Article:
German tested positive in late March 2020 after weeks of seeing patients with the hallmark symptoms at her clinic in Angola, Indiana. While she quarantined with a mild case, her husband soon developed severe COVID that would last months.
“I was pretty sure I gave him the virus,” German said. “I didn’t want him to know how scared I was. I felt very isolated.”
During that time, German joined virtual ministry groups almost every morning to write letters with positive Bible messages to community members. She also continued her regular schedule of meeting twice a week with her congregation online.
Filling up the spiritual “tank” has also helped counteract the emotional toll of healthcare work during the pandemic, says Adrian Barnes, a helicopter flight paramedic based out of Sacramento, California.
During his hour-long commute to and from work, he listens to uplifting religious songs and audio recordings of the scriptures on JW Library, a free Android and iOS app from Jehovah’s Witnesses featuring content also available on jw.org. “This keeps me focused and calm,” he said. “I look at it as God talking to me on my way to work and back.”
In his 24-hour shifts, he sees pain, suffering, and hopelessness. “It can be emotionally draining,” Barnes said.
He recalled arriving at one facility to transport a COVID-19 patient, only to see her and all the others lying face down in their ICU hospital beds to reduce pressure on their lungs. In that surreal moment, hearing the intermittent release of pressurized air from more than a dozen ventilators, Barnes realized the merciless brutality of the pandemic.
“It was a big eye opener for me,” he said. “I can only do the best that I can. There comes a point when you have to look to someone greater for help, and that’s God.”
Although the fear in her severe COVID patients’ eyes is etched into her memory, Rodas too finds peace in the Bible’s promise that God will end sickness and pain and even bring the dead back to life. “I imagine all those patients who died, resurrected in Paradise,” she said.
When Stewart is surrounded by death inside the frigid trailer where COVID’s victims temporarily rest, she likewise recalls scriptures of comfort, peace, and hope. She never forgets to pray and be thankful for her family of faith.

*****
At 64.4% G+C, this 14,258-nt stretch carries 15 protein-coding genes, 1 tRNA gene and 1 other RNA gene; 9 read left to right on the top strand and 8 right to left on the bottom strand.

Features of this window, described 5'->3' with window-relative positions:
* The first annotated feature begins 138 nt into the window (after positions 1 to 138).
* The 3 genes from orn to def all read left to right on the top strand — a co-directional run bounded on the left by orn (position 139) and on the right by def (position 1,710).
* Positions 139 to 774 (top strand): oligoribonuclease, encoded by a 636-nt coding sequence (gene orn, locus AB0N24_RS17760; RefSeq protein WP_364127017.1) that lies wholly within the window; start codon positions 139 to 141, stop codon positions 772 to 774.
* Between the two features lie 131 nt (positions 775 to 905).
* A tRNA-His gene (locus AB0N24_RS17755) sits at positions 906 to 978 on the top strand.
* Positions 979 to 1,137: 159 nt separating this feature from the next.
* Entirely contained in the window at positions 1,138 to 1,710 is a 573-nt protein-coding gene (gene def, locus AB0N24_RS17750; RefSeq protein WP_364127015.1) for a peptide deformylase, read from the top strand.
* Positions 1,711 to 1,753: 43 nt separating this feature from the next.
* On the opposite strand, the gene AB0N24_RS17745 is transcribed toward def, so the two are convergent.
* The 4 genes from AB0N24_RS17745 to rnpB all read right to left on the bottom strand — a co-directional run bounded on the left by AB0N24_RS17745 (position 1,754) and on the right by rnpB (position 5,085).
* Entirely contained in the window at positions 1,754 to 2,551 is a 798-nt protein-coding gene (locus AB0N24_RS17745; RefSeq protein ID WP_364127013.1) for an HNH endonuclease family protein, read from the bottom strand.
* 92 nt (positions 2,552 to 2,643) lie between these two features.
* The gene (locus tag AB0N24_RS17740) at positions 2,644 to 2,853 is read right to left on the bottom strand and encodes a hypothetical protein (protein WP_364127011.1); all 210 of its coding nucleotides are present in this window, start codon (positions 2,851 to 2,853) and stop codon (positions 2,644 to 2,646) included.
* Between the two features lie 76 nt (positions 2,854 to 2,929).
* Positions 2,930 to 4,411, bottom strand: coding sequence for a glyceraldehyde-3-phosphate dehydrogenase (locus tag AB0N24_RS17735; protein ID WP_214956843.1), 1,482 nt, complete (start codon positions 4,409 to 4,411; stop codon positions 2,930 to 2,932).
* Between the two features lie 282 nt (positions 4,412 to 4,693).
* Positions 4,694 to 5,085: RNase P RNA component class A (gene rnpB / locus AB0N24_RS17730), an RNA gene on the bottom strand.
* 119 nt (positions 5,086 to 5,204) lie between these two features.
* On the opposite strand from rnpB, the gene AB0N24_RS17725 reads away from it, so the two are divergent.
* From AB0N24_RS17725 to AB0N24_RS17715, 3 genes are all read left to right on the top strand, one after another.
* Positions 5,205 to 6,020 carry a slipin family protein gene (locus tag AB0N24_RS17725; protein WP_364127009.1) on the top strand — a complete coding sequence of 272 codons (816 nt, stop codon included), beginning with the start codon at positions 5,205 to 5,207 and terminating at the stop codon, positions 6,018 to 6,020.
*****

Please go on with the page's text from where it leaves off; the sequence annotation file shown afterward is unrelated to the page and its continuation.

“God is going to get me through this,” she said.
(For more information on gaining comfort through the scriptures, please click here.)
Submitted by Jehovah’s Witnesses – Public Information Desk
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Trevor Montgomery, 50, moved in 2017 to the Intermountain area of Shasta County from Riverside County and runs Riverside County News Source (RCNS) and Shasta County News Source (SCNS).
Additionally, he writes or has written for several other news organizations; including Riverside County-based newspapers Valley News, Valley Chronicle, Anza Valley Outlook, and Hemet & San Jacinto Chronicle; the Bonsall/Fallbrook Village News in San Diego County; and Mountain Echo in Shasta County. He is also a regular contributor to Thin Blue Line TV and Law Enforcement News Network and has had his stories featured on news stations throughout the Southern California and North State regions.
Trevor spent 10 years in the U.S. Army as an Orthopedic Specialist before joining the Riverside County Sheriff’s Department in 1998. He was medically retired after losing his leg, breaking his back, and suffering both spinal cord and brain injuries in an off-duty accident. (Click here to see segment of Discovery Channel documentary of Trevor’s accident.)
During his time with the sheriff’s department, Trevor worked at several different stations; including Robert Presley Detention Center, Southwest Station in Temecula, Hemet/Valle Vista Station, Ben Clark Public Safety Training Center, and Lake Elsinore Station; along with other locations.
Trevor’s assignments included Corrections, Patrol, DUI Enforcement, Boat and Personal Water-Craft based Lake Patrol, Off-Road Vehicle Enforcement, Problem Oriented Policing Team, and Personnel/Background Investigations. He finished his career while working as a Sex Crimes and Child Abuse Investigator and was a court-designated expert in child abuse and child sex-related crimes.
Trevor has been married for more than 30 years and was a foster parent to more than 60 children over 13 years. He is now an adoptive parent and his “fluid family” includes 13 children and 18 grandchildren.